All these first experiences, which nearly every boy shares with him: revolt against the father, meeting death and being told about it, facing older and stronger boys, quarrelling and fighting with them, seeing prisoners for the first time, hearing about murder by lynching, getting curious about sex through the lowest channels possible, seeing his mother suffer, being rejected, refused, maltreated. (Richter F.K. 170)

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Wright himself is the protagonist in Black Boy and he is the sufferer. He does not become the object of the book but he is the subject of it. The subject’s continuing cry in all the battle is: “No compromise”. So “Wright set himself a conscious problem, the explication of the quality of will the Negro must possess to live and die in a country which denies him humanity”. (McCall 107)

In Black Boy, Wright tells the story of his first 18 years in Natchez and Jackson, Mississippi Elaine, Arkansas, and on Beale street in Memphis. At four, he sets fire to his own home in play and is burned alive. He is beaten for this childish error until he is delirious and nearly dies. He strangles a kitten because it keeps his father awake. His mother reprimands him for his killing of the cat and sends him into dark night to bury the kitten while he recites the guilt. His miserable family is forced to move, time and time again. His father deserts the family- and the boy comes face to face with the sordid conflict between parents, who are themselves the victims of a cruel system, cruel neighbours, and a cruel fate. When his mother is away at work, he roams in the streets of Jackson, sneaks into saloons and begs drinks from customers who teach him obscenities and laugh at his drunken staggers. He is then six years old.

Wright’s relatives were respectable, hard-working people. Richard’s uncles and aunts are solid, successful people: school teachers, carpenters, mail carriers. When his mother falls ill, they come forward to pay for her operations and care. She is in bed for ten years. He recollects his mother’s suffering and its impact on him.

My mother’s suffering grew into a symbol in my mind, gathering to itself all the poverty, the ignorance, the helplessness; the painful, baffling, hunger-ridden days and hours …. A somberness of spirit that I was never to lose settled over me during the slow years of my mother’s unrelieved suffering, a somberness that was to make me stand apart and look upon excessive joy with Suspicion, that was to make me keep forever on the move, as though to escape a nameless fate seeking to overtake me. (BB 96)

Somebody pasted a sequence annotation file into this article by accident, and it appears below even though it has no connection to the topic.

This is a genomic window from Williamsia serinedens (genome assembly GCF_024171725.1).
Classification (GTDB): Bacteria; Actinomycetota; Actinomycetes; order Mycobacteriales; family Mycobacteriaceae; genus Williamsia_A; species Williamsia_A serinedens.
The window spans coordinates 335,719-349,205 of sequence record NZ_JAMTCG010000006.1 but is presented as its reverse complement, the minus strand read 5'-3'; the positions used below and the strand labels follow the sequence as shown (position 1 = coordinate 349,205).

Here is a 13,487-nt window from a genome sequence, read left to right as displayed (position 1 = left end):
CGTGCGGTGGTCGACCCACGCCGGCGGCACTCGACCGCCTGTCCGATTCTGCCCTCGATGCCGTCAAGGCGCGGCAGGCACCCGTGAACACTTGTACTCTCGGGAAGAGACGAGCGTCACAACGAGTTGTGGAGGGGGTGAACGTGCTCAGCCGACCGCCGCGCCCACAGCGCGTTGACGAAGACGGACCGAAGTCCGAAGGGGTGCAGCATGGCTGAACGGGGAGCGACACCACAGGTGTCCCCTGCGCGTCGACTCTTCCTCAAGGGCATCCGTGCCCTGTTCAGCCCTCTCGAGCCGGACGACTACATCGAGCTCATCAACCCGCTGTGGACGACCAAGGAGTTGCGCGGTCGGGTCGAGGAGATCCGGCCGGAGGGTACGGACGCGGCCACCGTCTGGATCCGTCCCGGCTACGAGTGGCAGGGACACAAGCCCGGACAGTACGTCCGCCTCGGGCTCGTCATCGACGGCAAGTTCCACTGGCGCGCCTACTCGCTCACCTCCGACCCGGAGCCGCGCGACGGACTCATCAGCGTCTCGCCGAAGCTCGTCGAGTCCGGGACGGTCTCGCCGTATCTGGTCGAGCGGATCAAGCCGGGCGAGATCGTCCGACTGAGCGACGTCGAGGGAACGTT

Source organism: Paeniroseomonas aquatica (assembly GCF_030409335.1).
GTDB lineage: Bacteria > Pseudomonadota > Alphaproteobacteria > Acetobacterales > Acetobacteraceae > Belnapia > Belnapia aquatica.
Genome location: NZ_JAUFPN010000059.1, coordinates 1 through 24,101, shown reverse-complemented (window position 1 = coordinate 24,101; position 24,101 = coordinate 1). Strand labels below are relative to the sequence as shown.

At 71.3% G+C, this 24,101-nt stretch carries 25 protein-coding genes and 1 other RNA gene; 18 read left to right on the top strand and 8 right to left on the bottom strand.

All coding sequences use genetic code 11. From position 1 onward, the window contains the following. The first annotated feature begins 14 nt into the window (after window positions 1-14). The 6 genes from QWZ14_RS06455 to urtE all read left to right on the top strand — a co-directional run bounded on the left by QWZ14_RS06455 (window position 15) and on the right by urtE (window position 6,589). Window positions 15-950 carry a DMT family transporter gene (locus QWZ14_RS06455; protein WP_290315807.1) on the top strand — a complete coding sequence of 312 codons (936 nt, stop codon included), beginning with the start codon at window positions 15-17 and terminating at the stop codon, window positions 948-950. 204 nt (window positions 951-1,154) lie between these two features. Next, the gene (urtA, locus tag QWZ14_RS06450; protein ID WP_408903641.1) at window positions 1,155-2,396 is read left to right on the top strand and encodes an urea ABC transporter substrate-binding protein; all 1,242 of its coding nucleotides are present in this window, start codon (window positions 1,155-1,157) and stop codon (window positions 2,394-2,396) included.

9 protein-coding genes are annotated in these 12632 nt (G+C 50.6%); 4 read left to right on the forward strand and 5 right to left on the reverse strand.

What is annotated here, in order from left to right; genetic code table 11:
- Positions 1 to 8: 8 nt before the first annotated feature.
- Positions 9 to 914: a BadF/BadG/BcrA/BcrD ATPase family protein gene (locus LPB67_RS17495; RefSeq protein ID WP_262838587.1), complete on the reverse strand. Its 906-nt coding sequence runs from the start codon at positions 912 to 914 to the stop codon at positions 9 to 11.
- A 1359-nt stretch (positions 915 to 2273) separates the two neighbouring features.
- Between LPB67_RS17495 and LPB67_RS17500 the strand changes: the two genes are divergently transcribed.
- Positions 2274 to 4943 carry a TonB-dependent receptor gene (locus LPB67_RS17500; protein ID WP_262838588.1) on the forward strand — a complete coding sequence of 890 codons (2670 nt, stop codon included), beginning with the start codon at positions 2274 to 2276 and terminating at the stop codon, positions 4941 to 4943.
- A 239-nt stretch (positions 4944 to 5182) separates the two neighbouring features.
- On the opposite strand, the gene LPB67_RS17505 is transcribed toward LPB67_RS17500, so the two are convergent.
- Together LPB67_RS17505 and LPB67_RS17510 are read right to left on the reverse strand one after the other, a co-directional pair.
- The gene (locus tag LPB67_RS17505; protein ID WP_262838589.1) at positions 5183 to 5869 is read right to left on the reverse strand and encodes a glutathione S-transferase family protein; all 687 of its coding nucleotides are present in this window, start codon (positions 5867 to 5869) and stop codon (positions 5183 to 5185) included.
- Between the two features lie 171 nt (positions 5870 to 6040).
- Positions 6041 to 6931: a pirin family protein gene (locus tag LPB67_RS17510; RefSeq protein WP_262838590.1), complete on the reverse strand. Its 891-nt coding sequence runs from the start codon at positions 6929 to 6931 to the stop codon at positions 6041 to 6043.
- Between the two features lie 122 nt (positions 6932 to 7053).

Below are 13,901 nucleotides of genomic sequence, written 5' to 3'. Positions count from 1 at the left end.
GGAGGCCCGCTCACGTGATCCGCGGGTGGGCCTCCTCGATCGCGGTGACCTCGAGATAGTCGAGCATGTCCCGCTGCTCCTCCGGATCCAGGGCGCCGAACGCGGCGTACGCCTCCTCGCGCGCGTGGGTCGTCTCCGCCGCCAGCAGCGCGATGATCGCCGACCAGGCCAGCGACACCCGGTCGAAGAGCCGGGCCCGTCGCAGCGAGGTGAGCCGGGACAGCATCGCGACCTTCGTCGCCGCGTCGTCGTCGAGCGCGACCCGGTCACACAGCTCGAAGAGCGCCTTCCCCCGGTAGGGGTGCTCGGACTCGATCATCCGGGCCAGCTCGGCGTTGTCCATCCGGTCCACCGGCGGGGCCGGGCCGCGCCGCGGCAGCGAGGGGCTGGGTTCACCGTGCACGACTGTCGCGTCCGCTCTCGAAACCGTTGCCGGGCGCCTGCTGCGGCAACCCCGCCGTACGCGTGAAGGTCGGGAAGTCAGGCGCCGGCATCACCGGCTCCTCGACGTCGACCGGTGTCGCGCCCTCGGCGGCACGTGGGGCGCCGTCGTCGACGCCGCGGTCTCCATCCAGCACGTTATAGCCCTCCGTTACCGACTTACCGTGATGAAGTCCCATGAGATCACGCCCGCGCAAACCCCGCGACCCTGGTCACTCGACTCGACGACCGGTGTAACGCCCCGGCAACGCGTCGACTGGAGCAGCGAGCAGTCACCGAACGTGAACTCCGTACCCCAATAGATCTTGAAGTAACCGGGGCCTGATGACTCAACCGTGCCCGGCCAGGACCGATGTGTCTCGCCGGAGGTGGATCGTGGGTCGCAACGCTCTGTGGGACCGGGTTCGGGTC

Inspite of the helping hands extended by Wright’s relatives, there was grimness in the family environment that left its scars upon the boy.

After I had outlived the shocks of childhood, after the habit of reflection had been born in me….I used to mull over the strange absence of real kindness in Negroes, how unstable was our tenderness, how lacking in genuine passion we were, how void of great hope, how timid our joy, how bare our traditions, how hollow our memories, how lacking we were in those intangible sentiments that bind man to man and how shallow was even our despair. (BB 45)

Rather than being uninhibited children of nature, as whites liked to believe, the Blacks were actually confused, fearful and uncertain. “Whenever I thought of the essential bleakness of black life in America, I knew that Negroes had never been allowed to catch the full sprit of western civilization, that they lived somehow in it but not of it”. (BB 45)

Wright’s keen intelligence and touchy independence made it difficult for him to hold a job. Richard sells papers, works in a drugstore, a credit clothing store, a brickyard, an optical factory. He is hopeless at each job. He could not cover up his feelings. He forgets to say “Sir”, or says it too slowly. He does not know how to get out of white people’s way. The other Blacks privately talk a venomous unrelieved hatred of the whites, but joke and laugh in their presence. But Richard could not. In other words, most white employers demanded of their Black employees a grinning deference that Wright found it difficult to simulate. On one job, white fellow- employees hazed him until he quit. On another carousing whites brained him with an empty whiskey bottle because he forgot to say “Sir”, on a third a white watchman threatened him with a revolver because Wright showed his distance for the watchman’s fanny-slapping ways with the Black maids. “I had begun capping with the white world too late”,” Wright wrote, “I could not make subservience an automatic part of my behavior”. (BB 215) He could see how other Blacks adapted, how they acted out the roles that the white race had mapped out for them. These Blacks found an outlet for their frustrations in gambling, drinking and wrenching, but Wright could not settle for these shabby substitutes for real achievement.